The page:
Sometimes, when a film doesn’t fit into a familiar, easily consumable package, viewers respond by rejecting and condemning it for betraying their trust in a proven formula. Unsure of how to consume Memoirs of an Invisible Man, as either a Chevy Chase comedy or a John Carpenter fantasy, both audiences and critics responded with confusion and disappointment. Though it was made for over $40 million, the film earned just over $14 million. Notices in the critical community were equally cruel to this certified bomb. Owen Gleiberman, in Entertainment Weekly, wrote the film “comes disappointingly close to being just… another rinky-dink Chevy Chase comedy.” And while many critics offered praise for Carpenter’s confident direction and the superb special FX, Roger Ebert’s rather ungrammatical remark, “we couldn’t care less,” summarized the consensus. Even Carpenter critiqued the film, claiming he sought to capture the social relevance of Saint’s novel but “didn’t quite pull it off.” He calls the film a “noble failure,” perhaps looking at the finished product as a series of creative compromises.


Granted, Carpenter was forced to make cuts during the audience preview process, which eliminated scenes the director felt belonged or gave the film an edge. It was, after all, a studio picture, far removed from his two previous releases—the director enjoyed creative control on Prince of Darkness (1987) and They Live (1988), both produced by his production company Alive Films and distributed through Universal. Although it’s tempting to blame Warner Bros. for not granting Carpenter final cut, which accounts for the absence of the usual “John Carpenter’s” above the title, for the first time the director would come to question his desire to work in Hollywood, a system that denies his vision and curbs his artistic authority. And yet, though Memoirs of an Invisible Man is not the film either the studio or Carpenter wanted, with expectations appropriately adjusted, its craft and imagination remain consistently engaging, while its themes have more in common with Carpenter’s work than a superficial glance reveals.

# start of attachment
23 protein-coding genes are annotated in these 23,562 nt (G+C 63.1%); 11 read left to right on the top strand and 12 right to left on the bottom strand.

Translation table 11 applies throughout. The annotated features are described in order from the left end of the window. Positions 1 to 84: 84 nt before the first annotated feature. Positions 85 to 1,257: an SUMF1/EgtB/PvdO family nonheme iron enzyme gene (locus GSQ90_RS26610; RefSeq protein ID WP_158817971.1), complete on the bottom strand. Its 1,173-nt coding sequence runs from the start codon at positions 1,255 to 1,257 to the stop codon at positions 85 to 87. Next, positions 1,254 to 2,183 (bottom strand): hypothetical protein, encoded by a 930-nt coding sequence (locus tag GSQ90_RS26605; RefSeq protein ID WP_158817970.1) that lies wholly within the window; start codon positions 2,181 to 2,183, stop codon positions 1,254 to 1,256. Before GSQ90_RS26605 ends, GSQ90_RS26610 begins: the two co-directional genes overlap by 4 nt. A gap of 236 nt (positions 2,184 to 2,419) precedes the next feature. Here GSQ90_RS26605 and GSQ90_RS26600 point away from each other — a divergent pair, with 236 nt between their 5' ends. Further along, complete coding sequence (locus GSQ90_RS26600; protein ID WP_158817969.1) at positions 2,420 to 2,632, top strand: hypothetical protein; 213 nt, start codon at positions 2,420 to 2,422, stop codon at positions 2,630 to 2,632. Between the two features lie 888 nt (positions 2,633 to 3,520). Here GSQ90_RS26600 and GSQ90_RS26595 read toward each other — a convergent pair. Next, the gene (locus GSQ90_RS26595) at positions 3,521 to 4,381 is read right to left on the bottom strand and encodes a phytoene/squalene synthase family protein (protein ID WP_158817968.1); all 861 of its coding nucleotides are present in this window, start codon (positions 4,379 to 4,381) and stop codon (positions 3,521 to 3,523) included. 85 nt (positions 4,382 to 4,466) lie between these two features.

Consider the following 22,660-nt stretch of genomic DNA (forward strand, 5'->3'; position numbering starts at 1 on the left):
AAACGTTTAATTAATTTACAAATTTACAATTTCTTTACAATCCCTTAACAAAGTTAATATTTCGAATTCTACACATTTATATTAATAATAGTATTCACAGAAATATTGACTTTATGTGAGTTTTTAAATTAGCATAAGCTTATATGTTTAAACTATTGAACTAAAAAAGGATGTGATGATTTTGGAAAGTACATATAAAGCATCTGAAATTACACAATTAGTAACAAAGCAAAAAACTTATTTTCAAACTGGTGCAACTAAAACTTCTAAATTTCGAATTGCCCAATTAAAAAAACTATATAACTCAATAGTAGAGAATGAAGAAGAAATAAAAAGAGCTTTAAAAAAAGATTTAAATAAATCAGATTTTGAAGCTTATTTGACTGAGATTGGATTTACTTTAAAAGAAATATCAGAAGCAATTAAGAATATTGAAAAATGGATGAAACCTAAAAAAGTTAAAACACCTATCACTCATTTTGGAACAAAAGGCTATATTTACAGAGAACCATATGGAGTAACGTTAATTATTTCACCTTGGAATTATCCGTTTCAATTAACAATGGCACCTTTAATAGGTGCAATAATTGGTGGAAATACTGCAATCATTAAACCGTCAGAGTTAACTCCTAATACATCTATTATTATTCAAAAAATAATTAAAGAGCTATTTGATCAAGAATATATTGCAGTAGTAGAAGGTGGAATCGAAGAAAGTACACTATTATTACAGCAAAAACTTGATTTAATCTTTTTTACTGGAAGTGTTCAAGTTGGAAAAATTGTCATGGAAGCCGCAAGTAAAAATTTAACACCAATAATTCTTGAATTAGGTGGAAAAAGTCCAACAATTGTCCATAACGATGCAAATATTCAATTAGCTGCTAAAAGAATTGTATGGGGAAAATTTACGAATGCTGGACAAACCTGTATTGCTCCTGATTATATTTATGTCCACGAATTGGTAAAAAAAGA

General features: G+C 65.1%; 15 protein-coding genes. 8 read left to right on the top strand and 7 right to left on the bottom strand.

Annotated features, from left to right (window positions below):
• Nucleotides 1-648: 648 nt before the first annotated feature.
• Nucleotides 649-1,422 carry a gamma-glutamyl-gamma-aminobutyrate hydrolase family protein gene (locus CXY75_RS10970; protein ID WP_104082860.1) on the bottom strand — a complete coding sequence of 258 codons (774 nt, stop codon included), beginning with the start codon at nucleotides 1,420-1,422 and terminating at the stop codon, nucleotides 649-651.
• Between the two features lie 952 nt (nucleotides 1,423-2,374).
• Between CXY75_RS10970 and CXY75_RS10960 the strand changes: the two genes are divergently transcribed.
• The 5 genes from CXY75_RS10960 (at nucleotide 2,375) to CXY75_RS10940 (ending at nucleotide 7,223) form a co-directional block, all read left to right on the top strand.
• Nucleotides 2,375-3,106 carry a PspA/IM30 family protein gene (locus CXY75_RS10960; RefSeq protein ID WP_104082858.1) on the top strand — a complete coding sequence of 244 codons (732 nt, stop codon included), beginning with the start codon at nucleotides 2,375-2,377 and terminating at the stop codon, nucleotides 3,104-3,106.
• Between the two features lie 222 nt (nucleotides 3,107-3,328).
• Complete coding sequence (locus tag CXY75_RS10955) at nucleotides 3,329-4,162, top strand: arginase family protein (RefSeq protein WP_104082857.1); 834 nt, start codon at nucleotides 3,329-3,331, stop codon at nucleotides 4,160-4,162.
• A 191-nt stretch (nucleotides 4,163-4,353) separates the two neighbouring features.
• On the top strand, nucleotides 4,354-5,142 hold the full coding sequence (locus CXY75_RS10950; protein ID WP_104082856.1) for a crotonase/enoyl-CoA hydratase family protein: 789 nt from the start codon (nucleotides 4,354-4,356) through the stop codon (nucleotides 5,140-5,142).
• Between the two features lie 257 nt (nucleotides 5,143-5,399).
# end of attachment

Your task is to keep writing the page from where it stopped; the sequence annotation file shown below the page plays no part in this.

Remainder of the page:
Even harsh critics during its initial release agree that Memoirs of an Invisible Man boasts incredible special FX. Carpenter and his crew pioneered a new, early use for CGI to render believable invisibility, requiring a reported nine months of pre-production time. To achieve the effect, Chase wore a blue bodysuit, and each scene involving the effect was shot twice—once to capture Chase’s movements in the blue getup and a second time to catch what was behind him. Later, effects artists digitally removed Chase from the scene, leaving his outline to appear in, say, a waft of smoke or, in a particularly beautiful sequence, a downpour of rain. The extra effort was worth it, as the innovations became standard practice in Hollywood over the subsequent years, as evidenced in virtually every film with an invisible character or in which a fully appendaged actor plays a character missing a limb (Forrest Gump, for instance).


Drawing from surrealists such as Salvador Dali and René Magritte, Carpenter explored the limits of the effect, capturing images comprised of positive space and the negative gaps in that space. The appearance of the faceless Nick Halloway in a fedora evokes Magritte’s series of paintings of faceless men in bowler hats. The Belgian painter meant his series on well-dressed men with obscured faces as a commentary on the visible, superficial symbols (hat, overcoat, necktie, etc.) that signify a so-called professional, while his true identity, his face, remains hidden. Carpenter offers a distinctly 1980s version of that image: an invisible Nick running on the beach in cross-training gear or on the tennis court practicing his swing in his white yuppie polo and sweatbands. The film’s amusing critique of yuppie culture also includes laughable portraits of desperate well-to-do men—portrayed by Michael McKean and Gregory Paul Martin—trying to grapple with their own misguided attempts at masculinity. Elsewhere, Carpenter savors clever in-camera effects—old-fashioned tricks and plenty of homages to Whales’ The Invisible Man, including a memorable unbandaging sequence, doors that swing shut, and Neill acting as though he’s being held at gunpoint (though in reality, a prop gun has been strapped to him).